Ever notice how beautiful seaside shelters are? How much they vary from town to town? How many genuine one-offs there are dotted along our coastline? Will Scott has. He’s a photographer who’s been lovingly chronicling these structures, driving from one grey coastal town to the next, sleeping in crappy hotels and strolling seafronts in search of these solitary structures. Name a seaside town and he’s been there. Blackpool, Weymouth, Exmouth, Southsea, Frinton-on-Sea, Colwyn Bay – to name but a few.
In Scott’s study of seaside shelters, he frames the whole gamut: from no-frills concrete huts to ornate structures that typify the faded grandeur of turn-of-the-century seafront culture.
To picture these shelters is to picture an icon of British beachside living, to imagine every seaside town you’ve ever been to. Those penny slot machines, those doughnuts doused in sugar, that choppy sea under an overcast sky. Of course, you now also picture Pete Doherty scoffing a mega breakfast and opening a Libertines hotel.
It’s hard, also, not to be reminded of gentrification. Towns like these, you’ve been told, are the latest hotspot for young creatives priced out of Hackney. Headlines have reported on the changing face of Margate and Hastings, detailing the former’s influx of hipsters and its newly restored Dreamland amusement park (a revamp that cost £25 million), while the latter has been dubbed ‘Dalston-on-Sea.’
A glance at these forlorn shelters is a reminder of how British coastal towns are changing – and have changed. Spain, Greece and Italy are no longer holiday destinations just for the affluent. Anyone with a bit of disposable income can hop on a flight to wherever their heart desires. Which is why there’s often a sadness about the UK’s seaside towns, as though they’ve been left behind, their shelters a ghostly trace of their former glory.
Scott, whose day job is in architectural photography, tells me he tried not to get caught up in the politics of seaside towns. I explain that I ask about gentrification because, often, during that process, towns lose something special: older buildings might be knocked down, singular structures might be threatened. “Yeah, definitely,” he agrees.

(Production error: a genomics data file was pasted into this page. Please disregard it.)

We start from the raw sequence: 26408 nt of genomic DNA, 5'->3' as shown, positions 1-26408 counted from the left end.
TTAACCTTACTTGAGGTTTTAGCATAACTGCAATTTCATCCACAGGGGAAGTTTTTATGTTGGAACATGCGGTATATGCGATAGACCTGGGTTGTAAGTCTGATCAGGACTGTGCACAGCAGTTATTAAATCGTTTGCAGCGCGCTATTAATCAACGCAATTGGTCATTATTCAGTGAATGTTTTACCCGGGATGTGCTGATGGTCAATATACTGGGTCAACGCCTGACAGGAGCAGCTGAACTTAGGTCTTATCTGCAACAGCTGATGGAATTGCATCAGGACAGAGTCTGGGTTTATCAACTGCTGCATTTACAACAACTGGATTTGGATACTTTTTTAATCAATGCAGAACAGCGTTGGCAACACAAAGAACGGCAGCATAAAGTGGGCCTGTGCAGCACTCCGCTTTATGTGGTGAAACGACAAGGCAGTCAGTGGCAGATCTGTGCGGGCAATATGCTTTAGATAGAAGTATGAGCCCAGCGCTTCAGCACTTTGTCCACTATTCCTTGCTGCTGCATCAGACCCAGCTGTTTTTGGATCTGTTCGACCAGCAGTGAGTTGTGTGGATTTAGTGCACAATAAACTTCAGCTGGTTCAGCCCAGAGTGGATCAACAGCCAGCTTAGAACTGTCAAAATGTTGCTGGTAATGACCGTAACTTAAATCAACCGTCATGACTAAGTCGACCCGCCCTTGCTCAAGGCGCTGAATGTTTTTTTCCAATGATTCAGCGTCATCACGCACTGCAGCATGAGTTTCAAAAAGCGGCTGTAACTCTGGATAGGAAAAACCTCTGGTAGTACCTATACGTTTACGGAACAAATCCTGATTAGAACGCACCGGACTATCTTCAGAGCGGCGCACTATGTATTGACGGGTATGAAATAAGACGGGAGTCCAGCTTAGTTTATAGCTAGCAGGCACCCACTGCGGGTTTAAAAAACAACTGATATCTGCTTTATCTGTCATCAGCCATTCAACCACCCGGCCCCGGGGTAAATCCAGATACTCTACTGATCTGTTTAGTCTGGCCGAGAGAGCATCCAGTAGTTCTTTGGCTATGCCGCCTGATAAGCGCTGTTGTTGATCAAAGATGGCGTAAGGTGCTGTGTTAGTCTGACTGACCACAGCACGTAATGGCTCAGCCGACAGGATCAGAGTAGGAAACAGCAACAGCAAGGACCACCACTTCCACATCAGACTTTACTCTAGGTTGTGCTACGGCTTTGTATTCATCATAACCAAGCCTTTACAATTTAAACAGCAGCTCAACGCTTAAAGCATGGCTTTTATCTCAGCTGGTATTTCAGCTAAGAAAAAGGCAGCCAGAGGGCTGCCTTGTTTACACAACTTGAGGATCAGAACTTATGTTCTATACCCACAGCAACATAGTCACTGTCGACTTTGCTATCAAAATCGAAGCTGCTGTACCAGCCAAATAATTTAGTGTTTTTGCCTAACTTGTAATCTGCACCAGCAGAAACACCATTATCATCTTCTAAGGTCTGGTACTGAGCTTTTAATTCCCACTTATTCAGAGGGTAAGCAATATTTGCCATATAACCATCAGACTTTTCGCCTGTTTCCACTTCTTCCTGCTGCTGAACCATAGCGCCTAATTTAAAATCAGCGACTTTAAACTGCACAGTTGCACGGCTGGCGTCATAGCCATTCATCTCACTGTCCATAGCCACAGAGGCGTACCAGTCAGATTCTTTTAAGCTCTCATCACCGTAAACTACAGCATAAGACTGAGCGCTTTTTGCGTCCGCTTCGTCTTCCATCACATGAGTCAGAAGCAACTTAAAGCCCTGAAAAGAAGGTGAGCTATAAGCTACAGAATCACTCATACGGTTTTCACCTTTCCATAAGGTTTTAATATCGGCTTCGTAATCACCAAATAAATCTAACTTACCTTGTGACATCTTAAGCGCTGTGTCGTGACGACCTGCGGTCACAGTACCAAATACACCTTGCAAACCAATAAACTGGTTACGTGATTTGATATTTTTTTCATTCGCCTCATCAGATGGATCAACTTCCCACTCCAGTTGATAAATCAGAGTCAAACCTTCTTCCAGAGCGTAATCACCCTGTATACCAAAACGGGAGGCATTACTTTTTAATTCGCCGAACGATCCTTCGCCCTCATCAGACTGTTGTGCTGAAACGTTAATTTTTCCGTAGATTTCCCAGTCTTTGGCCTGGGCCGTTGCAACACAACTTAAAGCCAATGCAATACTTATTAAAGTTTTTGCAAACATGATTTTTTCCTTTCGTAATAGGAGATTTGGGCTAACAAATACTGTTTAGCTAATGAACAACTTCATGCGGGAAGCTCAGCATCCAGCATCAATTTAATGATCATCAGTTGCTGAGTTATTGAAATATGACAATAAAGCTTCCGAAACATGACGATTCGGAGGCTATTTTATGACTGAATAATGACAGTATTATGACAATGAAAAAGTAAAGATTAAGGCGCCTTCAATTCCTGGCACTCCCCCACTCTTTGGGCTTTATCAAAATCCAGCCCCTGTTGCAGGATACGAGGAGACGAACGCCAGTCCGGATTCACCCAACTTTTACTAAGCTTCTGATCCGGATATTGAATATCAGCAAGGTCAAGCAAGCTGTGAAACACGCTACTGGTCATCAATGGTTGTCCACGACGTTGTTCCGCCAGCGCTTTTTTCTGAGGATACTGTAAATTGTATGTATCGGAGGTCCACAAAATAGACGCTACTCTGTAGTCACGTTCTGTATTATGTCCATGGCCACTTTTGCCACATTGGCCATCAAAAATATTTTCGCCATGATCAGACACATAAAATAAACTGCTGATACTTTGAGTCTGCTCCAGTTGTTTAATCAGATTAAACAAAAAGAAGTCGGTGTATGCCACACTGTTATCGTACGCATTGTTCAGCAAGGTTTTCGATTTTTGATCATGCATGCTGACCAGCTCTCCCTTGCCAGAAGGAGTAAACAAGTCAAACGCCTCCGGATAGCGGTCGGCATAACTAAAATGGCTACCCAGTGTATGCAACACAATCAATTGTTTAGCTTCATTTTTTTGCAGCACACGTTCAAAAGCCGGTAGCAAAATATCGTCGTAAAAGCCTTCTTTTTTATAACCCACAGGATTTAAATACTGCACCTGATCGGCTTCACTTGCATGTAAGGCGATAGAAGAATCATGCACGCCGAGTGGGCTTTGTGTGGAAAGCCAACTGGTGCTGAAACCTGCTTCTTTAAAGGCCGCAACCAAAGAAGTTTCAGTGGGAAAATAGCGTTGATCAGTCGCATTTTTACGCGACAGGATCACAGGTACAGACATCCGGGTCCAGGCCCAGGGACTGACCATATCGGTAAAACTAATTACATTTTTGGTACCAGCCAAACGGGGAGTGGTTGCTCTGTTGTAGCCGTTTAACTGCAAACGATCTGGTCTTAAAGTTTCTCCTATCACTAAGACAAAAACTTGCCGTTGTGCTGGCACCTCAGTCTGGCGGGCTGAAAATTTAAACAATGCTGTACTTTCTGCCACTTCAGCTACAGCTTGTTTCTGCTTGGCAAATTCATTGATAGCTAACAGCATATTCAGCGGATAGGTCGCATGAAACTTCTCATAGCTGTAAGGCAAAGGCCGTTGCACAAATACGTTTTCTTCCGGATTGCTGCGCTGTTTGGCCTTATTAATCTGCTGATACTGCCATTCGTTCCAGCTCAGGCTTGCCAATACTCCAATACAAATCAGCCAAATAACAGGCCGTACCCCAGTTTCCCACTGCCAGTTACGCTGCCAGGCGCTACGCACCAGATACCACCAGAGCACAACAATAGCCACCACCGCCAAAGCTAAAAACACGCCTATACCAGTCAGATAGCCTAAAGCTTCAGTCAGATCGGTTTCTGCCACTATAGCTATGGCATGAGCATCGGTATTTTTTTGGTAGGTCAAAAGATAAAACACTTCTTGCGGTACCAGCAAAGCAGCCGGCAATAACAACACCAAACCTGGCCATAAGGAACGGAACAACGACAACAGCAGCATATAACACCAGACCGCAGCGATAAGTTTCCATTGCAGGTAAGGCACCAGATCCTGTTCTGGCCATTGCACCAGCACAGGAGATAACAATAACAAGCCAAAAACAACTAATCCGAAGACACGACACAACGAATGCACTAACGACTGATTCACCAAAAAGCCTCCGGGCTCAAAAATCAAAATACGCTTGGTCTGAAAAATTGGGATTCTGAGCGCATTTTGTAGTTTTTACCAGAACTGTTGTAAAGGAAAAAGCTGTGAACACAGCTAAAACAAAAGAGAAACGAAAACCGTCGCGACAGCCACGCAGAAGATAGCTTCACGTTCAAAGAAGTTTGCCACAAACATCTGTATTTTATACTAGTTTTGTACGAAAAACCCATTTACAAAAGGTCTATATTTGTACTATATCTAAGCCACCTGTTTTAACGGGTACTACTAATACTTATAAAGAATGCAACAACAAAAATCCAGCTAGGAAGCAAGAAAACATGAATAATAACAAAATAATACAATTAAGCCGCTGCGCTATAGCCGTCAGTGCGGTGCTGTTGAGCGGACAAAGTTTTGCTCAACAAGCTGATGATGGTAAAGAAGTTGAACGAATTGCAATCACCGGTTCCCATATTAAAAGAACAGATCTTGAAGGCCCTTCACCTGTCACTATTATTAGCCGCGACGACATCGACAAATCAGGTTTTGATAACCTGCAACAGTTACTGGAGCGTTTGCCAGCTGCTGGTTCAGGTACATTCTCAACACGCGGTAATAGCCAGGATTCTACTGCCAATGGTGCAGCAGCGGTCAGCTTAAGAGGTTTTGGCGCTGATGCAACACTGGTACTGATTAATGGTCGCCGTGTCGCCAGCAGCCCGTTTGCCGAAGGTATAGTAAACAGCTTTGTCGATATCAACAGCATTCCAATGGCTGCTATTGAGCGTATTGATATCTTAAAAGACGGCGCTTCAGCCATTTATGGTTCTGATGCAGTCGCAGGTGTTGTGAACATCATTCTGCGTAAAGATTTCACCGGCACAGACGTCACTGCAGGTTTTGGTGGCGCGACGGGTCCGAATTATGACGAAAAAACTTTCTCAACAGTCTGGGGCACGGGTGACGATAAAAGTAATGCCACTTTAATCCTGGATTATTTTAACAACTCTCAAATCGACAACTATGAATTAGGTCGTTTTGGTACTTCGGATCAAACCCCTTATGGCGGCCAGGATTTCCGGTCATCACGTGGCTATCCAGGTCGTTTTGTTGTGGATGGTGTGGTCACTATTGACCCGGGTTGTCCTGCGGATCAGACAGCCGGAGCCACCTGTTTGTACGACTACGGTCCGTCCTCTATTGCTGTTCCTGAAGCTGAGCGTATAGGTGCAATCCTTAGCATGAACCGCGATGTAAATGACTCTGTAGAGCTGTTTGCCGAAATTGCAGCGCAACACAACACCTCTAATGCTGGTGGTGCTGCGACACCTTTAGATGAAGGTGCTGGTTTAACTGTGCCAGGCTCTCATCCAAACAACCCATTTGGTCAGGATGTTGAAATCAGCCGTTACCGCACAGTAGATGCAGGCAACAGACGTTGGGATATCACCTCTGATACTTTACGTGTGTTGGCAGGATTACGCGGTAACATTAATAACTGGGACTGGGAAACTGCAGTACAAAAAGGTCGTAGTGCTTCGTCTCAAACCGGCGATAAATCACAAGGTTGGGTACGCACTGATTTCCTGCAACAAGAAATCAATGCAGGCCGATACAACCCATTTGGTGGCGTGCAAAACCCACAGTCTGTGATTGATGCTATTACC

“The first shelters that I photographed, in Boscombe, weren’t really shelters anymore. They were just benches, because they had the tops knocked off. I was conscious that a few of them had gone, and there were a couple others I had on my list that I didn’t get to in time,” he explains.
Though his project grew naturally from a visual attraction to these shelters and having fond memories of childhood trips to coastal resorts, there was an element of documenting the shelters. “I was definitely thinking now is a good time to do the project, because I don’t know how many will be around in 10 years time,” he says.
What he documented – and what few people notice when trotting along the seafront – is the sheer variety of shelters. Some feature ornate clocks and sundials; some are stripped to a basic skeletal structure, like unassuming military bunkers; some have peeling paintwork, marked by scribbles and scratches.
Part of the reason why they’re all so distinct is because of town planning – or lack thereof. There’s no consistency between towns, says Scott, no agreed upon design that councils have copied. It was something that surprised him: that you could drive five miles between parts of Kent and see shelters that differed wildly.
“It seemed there was almost no planning,” he says, adding that, “many of the shelters don’t really fit in with the rest of the town’s aesthetic.” (One exception was Hastings, where Sidney Little – known as ‘The Concrete King’ – was Borough Planning Officer from 1926. Little built many concrete structures, including car parks, a covered promenade, and yes, concrete seafront shelters. He’s one of the reasons why Hastings is one of the more visually harmonious seaside towns today.)